Posted by Bud on June 24, 2011 at 09:32:19:
Two in custody in Brookfield man's death
63-year-old victim may have had neck broken
By Mike Johnson of the Journal Sentinel
June 23, 2011
Brookfield - The 63-year-old Brookfield man who was found dead in his home Wednesday had been beaten and bound, his face wrapped in duct tape and plastic grocery bags placed over his head, according to court records filed Thursday afternoon to detain two people on suspicion of homicide.
The victim, John Aegerter, may have been strangled or had his neck broken during the attack at his home sometime after 9 p.m. Tuesday, the court records state.
And Aegerter may have been killed in a dispute over money, records state.
Tommy V. Douyette, 42, was ordered held on $750,000 bail on suspicion of first-degree intentional homicide and Lynn M. Hajny, 48, was ordered held on $500,000 bail on suspicion of first-degree intentional homicide, party to a crime. No formal charges were filed Thursday during their initial court appearances, but Waukesha County Circuit Court Commissioner Thomas J. Pieper determined that probable cause existed to hold them in connection with the homicide.
Assistant District Attorney Jennifer Lough said she expects to file charges sometime next week.
Aegerter's body was discovered by Brookfield police about 9:55 a.m. Wednesday after officers were asked by one of his employees to go to his home in the 14300 block of Golf Parkway and check on him because he had not shown up for work.
Aegerter, who lived alone, owned communications companies and several communication towers that transmit cellphone, pager and two-way business radio signals.
The body was found face down in the garage. Aegerter's ankles were tied with a black electrical cord, and a white electrical cord was around his neck, court records state. A sleeping bag had been placed partially over the body.
Lough, outside the courtroom, said she could not comment on what led authorities to arrest Douyette and Hajny. She also said it was unclear if the victim knew his attackers, and she had no clear idea of what the motive was for the killing.
However, court records indicate that Hajny's cousin called police on Wednesday and told them Hajny had telephoned her and told her she had killed someone. Sometime after that call, Hajny and Douyette showed up at the woman's Slinger home, court records state, and said they had been at Aegerter's home.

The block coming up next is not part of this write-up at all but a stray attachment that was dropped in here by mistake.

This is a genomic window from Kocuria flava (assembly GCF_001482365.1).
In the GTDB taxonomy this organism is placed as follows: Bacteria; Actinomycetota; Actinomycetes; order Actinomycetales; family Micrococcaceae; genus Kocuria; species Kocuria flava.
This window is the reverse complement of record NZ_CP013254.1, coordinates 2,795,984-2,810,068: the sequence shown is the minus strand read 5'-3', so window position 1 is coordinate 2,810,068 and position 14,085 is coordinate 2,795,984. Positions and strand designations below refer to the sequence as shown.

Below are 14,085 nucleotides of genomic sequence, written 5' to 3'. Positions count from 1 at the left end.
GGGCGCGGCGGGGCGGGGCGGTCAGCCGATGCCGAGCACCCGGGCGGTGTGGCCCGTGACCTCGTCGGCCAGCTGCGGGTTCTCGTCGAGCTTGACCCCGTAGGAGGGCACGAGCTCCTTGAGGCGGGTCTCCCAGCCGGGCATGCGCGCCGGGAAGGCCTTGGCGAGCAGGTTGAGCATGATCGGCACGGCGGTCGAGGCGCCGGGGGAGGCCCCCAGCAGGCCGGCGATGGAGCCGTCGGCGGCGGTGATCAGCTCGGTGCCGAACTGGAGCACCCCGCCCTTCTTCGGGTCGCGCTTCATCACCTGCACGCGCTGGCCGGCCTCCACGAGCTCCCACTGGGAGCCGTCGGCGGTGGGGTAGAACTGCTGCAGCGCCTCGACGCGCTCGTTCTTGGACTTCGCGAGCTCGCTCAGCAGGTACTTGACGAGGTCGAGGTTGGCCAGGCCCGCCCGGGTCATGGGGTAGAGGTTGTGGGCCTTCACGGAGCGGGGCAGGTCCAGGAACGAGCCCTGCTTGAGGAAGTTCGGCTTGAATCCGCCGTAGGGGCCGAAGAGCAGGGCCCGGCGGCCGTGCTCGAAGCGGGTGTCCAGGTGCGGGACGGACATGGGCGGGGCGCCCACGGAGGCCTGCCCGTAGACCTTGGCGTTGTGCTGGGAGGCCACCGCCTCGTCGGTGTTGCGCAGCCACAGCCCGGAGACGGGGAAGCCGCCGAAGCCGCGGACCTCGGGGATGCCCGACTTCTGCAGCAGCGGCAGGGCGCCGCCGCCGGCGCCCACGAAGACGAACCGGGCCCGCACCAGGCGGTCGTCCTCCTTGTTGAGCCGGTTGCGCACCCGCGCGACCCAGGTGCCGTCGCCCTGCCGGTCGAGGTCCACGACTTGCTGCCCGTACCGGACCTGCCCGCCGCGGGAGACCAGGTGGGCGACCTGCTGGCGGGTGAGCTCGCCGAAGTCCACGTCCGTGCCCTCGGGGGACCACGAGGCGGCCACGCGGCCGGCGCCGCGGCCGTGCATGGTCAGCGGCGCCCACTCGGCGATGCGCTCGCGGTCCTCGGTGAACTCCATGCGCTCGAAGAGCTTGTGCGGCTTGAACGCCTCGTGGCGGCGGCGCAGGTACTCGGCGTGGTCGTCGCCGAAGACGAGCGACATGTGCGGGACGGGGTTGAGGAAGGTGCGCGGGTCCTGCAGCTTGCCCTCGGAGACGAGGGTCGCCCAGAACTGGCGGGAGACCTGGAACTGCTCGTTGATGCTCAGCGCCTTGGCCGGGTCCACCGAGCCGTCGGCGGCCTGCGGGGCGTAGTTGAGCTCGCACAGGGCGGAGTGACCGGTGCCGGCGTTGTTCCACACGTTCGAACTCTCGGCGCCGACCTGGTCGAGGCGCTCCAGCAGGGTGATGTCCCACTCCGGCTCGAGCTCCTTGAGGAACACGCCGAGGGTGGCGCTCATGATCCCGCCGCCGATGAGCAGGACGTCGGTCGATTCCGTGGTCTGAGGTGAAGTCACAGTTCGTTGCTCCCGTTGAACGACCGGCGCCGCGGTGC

Hajny's husband, Albert, at one time was employed by Aegerter, and Hajny had asked him about money he owed her husband, court records state.
According to the court records:
Hajny then told her cousin Aegerter was in the garage "dead with his feet tied," and that she had taken his house and car keys, $75 in cash from his wallet and his credit card.
The cousin asked how Aegerter was killed and Hajny stated, "Tom snapped his neck," court records say.
The two, according to the cousin, also planned on trying to hide the killing. They talked about obtaining a freezer, presumably to hold the body, and hydrogen peroxide, presumably to dissolve it.
They also wanted to return to the crime scene to clean it up because there were soda cans in a refrigerator there with their fingerprints on them, Hajny told the cousin.
Questioned by police, Douyette allegedly admitted that he had struck Aegerter about nine times with his bare hands because Hajny had asked him to hurt Aegerter, court records say.
He told investigators that they had gone to Aegerter's house because Aegerter was two to three months behind in paying Albert Hajny, records state.
An autopsy was being conducted on Aegerter to determine the specific cause of death, Lough said.
She told Pieper that Aegerter had strangulation marks on his neck, bruises on his face, broken ribs and that a knife may have been involved.
Aegerter in the 1960s was a nighttime transmitter engineer at a Milwaukee radio station, when they had to staff engineers at the transmitter plant, said Mark Heller, president of WGBW radio in Two Rivers.
Heller, an acquaintance of Aegerter, said Aegerter also collected vintage transmitters, including an old WOKY transmitter from the late 1950s that he restored.
Post a Followup